4. Analyze the physical evidence and dynamics of Building 7’s collapse according to how consistent they are with the competing hypotheses of fire-induced failure and controlled demolition.
Gluten sensitivity. Leaky gut. Digestive issues. Weakened immune system. Thyroid problems. Vaccine Injury. Cancer. These and other health problems can be caused or exacerbated by Monsanto (now Bayer)’s glyphosate-based herbicide Roundup, the farm chemical we’re exposed to more than any other. Kim Elia teaches a 7-session course on detoxing from this toxic pesticide with his colleagues at Whole Health Now. In this interview, we’ll get a sampling of the information provided in the course, from the sordid history of these politically powerful pesticide companies, to the impact of glyphosate on the body, to how heal from pesticide poisoning.
Income and wealth are now more concentrated at the top than at any time over the last 80 years, and our unjust tax system is a big reason why. The tax code is rigged for the rich, enabling a handful of wealthy individuals to exert undue influence over our economy and democracy.
Conservatives fret about budget deficits. Well, then, to pay for what the nation needs — ending poverty, universal health care, infrastructure, reversing climate change, investing in communities, and so much more — the super-wealthy have to pay their fair share.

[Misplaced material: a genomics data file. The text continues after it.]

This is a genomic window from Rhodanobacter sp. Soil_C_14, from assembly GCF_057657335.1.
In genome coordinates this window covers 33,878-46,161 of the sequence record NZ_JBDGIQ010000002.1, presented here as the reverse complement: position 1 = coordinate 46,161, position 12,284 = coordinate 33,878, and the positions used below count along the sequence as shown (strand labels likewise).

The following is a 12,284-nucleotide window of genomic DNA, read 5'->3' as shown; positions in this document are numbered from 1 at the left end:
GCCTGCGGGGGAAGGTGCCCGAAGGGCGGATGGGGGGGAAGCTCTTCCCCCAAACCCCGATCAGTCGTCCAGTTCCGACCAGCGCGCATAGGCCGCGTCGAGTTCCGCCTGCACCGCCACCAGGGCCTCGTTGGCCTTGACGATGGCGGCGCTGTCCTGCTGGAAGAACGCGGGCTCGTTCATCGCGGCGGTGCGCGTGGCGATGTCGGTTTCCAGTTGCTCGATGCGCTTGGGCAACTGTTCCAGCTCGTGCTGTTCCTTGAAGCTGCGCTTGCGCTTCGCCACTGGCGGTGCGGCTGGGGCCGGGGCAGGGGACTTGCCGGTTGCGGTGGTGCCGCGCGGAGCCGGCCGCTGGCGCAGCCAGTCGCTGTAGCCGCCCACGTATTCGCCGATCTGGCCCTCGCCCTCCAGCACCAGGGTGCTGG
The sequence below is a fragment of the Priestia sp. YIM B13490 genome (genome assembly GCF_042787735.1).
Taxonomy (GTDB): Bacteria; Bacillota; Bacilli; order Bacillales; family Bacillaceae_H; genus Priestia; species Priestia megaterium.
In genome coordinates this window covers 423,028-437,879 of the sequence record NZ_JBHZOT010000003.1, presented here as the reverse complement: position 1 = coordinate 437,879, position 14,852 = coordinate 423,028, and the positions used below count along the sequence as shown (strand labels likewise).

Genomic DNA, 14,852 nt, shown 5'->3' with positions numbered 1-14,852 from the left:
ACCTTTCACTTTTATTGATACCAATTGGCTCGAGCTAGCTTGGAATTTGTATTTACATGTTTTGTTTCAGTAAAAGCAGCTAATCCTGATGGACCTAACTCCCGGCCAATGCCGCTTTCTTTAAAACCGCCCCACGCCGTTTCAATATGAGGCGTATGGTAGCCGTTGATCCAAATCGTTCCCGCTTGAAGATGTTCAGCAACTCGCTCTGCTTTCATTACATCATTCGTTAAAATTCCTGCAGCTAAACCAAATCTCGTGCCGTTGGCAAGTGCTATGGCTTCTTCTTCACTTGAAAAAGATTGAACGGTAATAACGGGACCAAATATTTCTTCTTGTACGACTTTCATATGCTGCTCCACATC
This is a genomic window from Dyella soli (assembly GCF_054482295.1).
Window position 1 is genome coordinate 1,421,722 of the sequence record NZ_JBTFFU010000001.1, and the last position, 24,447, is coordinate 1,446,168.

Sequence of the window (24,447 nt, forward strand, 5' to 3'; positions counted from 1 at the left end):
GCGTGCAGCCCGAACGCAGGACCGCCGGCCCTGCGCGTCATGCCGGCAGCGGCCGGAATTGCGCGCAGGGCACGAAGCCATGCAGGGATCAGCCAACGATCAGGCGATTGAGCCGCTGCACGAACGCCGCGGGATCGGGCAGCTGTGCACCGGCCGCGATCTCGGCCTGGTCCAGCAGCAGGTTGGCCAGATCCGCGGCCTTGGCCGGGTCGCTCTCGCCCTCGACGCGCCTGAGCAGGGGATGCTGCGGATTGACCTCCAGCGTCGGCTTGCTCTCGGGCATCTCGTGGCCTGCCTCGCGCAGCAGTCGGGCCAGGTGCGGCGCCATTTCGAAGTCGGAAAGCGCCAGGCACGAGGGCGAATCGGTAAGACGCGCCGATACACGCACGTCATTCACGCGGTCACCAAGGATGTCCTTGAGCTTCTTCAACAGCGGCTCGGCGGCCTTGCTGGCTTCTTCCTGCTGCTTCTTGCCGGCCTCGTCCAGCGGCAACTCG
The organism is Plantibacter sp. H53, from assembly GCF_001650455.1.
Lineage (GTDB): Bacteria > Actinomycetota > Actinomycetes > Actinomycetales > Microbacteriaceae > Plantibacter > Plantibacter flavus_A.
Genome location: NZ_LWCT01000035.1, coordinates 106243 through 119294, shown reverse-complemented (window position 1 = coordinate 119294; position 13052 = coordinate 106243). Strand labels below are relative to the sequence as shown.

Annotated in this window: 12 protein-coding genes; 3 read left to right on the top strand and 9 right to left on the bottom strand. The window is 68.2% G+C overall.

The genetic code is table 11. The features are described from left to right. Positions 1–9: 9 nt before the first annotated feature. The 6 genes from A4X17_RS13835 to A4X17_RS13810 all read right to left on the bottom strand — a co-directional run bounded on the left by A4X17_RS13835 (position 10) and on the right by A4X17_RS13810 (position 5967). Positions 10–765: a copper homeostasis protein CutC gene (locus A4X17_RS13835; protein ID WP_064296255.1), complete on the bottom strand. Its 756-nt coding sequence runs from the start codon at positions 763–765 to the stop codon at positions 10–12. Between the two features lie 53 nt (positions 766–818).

Together, these seven ways of taxing the rich would generate more than $6 trillion over 10 years — enough to tackle the great needs of the nation. As inequality has exploded, our unjust tax system has allowed the richest Americans to hoard wealth, at the expense of the rest of us.
It’s not radical to rein in this irresponsibility. It’s radical to let it continue.
Radio-Canada’s Enquete has discovered a secret plan to bury foreign nuclear waste in Labrador. The proposal was made by a group of Canadian, American and Japanese businesspeople and a series of emails reveal former prime minister Jean Chrétien played a key role.
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Welcome to Transition Studies. To prosper for very much longer on the changing Earth humankind will need to move beyond its current fossil-fueled civilization toward one that is sustained on recycled materials and renewable energy. This is not a trivial shift. It will require a major transition in all aspects of our lives.
This weblog explores the transition to a sustainable future on our finite planet. It provides links to current news, key documents from government sources and non-governmental organizations, as well as video documentaries about climate change, environmental ethics and environmental justice concerns.
The links are listed here to be used in whatever manner they may be helpful in public information campaigns, course preparation, teaching, letter-writing, lectures, class presentations, policy discussions, article writing, civic or Congressional hearings and citizen action campaigns, etc. For further information on this blog see: About this weblog. and How to use this weblog.